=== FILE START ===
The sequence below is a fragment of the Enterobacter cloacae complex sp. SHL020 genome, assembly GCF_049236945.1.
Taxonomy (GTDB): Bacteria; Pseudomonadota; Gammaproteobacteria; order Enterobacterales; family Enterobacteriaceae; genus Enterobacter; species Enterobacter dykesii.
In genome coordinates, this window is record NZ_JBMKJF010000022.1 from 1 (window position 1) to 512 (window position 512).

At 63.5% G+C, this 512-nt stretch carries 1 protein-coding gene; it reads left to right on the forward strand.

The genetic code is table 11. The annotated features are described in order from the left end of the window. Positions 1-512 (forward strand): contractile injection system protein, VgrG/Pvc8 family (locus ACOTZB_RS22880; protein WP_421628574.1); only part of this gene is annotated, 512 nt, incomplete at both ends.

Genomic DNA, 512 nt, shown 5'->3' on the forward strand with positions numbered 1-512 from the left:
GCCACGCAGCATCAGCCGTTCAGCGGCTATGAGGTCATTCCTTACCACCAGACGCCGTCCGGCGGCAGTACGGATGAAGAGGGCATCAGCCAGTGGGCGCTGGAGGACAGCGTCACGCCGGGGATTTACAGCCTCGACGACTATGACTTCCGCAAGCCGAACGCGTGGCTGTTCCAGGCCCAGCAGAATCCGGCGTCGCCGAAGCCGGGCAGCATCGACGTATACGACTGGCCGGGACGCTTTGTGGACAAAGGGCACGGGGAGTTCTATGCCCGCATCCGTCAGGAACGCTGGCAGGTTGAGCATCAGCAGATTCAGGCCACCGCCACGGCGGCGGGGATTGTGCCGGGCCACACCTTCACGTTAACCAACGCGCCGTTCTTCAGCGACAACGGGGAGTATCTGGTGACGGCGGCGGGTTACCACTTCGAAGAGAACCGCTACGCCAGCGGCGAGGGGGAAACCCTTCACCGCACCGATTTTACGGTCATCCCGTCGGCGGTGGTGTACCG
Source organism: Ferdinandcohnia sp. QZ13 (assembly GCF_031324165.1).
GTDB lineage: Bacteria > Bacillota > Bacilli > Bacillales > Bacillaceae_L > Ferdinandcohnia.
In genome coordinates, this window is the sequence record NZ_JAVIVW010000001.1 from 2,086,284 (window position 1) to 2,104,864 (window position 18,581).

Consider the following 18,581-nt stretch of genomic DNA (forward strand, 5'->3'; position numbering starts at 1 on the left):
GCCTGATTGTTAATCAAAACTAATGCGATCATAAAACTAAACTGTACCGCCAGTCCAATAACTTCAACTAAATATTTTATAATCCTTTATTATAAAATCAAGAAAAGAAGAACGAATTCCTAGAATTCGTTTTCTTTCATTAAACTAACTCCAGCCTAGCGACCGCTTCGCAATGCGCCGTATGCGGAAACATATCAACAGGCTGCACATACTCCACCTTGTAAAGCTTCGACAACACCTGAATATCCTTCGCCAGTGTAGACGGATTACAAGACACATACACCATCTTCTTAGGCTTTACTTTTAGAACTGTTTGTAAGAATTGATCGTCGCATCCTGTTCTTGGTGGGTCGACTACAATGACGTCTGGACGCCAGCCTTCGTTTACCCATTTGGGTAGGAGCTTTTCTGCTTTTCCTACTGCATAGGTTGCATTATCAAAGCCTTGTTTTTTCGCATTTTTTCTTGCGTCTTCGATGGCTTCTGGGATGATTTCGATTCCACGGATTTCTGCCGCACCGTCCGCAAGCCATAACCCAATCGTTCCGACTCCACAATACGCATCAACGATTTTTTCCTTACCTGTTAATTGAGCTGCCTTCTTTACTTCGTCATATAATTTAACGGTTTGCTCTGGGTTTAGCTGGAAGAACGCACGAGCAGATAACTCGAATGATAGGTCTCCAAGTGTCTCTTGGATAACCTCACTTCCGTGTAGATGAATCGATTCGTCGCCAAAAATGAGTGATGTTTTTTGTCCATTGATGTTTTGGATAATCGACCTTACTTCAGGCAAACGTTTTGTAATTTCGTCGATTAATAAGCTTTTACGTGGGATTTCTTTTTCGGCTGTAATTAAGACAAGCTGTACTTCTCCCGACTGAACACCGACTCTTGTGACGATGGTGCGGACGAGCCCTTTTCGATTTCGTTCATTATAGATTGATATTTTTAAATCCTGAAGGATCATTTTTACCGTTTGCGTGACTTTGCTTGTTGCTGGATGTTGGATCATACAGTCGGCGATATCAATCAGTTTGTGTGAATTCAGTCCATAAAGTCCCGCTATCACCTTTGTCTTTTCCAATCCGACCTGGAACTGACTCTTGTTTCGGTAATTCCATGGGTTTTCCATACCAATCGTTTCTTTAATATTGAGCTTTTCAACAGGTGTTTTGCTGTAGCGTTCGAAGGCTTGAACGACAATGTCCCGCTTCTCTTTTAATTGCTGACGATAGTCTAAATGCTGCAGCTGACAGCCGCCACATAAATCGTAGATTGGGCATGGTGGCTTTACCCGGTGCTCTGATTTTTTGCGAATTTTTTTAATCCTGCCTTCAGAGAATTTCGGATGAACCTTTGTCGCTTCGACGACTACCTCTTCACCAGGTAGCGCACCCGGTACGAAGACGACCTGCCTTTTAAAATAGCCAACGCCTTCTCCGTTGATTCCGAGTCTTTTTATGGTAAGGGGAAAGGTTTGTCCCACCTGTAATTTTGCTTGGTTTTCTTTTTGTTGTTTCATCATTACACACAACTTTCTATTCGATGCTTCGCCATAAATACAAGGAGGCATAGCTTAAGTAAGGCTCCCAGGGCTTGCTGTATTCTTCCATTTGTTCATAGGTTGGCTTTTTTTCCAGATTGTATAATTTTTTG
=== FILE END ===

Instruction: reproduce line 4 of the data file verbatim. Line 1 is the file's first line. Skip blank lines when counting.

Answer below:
At 63.5% G+C, this 512-nt stretch carries 1 protein-coding gene; it reads left to right on the forward strand.